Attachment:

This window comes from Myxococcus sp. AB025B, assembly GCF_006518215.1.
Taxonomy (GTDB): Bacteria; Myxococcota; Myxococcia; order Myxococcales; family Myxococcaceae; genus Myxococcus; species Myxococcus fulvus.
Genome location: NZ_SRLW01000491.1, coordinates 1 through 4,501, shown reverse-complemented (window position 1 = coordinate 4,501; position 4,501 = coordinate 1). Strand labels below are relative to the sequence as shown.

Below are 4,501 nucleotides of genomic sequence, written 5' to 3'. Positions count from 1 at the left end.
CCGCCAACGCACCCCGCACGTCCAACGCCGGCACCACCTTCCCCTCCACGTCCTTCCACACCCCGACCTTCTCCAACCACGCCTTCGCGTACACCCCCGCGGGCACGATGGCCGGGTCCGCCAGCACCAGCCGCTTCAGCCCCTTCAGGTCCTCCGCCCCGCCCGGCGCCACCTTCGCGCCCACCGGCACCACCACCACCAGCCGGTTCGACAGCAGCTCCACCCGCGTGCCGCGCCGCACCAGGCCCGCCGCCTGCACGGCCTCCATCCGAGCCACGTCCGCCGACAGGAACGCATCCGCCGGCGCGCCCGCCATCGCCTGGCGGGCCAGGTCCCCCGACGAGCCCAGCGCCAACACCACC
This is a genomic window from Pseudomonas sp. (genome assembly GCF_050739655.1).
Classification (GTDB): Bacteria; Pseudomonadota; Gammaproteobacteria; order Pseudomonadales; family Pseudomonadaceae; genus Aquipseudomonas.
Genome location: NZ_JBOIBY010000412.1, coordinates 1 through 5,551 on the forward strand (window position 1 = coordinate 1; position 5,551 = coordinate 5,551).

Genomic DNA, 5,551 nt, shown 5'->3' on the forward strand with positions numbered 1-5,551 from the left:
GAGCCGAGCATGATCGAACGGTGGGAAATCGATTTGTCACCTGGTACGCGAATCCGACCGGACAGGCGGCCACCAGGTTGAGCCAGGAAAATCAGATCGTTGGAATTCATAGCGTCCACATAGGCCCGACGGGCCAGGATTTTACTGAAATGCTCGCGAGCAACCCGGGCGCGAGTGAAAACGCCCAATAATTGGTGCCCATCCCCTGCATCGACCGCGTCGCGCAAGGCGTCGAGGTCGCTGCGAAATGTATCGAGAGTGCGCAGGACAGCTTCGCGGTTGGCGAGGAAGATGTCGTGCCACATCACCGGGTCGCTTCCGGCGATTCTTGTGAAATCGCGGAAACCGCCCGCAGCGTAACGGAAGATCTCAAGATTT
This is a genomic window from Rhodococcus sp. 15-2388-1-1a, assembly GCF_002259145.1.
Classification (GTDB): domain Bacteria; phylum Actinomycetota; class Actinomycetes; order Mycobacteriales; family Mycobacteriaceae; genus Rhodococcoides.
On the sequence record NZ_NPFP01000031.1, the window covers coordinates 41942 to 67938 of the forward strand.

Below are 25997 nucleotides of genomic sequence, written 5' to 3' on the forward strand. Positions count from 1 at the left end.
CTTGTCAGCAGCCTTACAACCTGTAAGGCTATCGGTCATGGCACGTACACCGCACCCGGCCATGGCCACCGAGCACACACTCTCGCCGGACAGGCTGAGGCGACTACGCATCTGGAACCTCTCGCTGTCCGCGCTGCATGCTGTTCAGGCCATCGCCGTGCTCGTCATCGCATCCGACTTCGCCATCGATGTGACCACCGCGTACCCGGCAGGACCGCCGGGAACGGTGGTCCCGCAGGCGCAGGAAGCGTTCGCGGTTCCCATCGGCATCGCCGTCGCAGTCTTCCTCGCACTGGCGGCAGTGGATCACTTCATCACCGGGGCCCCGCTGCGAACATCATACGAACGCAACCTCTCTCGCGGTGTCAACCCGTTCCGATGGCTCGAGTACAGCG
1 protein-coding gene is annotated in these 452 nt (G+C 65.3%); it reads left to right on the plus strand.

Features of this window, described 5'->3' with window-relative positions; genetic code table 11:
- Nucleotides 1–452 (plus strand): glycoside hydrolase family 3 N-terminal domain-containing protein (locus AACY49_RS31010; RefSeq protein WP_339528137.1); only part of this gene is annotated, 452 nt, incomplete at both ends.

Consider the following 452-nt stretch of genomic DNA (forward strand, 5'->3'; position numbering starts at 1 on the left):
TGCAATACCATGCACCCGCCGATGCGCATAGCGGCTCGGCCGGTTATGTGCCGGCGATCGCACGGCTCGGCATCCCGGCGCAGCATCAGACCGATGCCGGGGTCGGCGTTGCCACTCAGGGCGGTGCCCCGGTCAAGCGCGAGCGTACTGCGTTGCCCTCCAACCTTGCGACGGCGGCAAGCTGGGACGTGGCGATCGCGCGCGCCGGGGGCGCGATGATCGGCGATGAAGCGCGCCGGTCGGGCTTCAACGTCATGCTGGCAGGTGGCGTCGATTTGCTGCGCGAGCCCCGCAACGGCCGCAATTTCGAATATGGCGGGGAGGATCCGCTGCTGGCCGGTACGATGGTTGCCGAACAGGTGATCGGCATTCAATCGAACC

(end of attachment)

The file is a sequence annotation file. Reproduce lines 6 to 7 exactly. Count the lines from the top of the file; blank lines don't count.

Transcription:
This is a genomic window from Pseudomonas sp. (genome assembly GCF_050739655.1).
Classification (GTDB): Bacteria; Pseudomonadota; Gammaproteobacteria; order Pseudomonadales; family Pseudomonadaceae; genus Aquipseudomonas.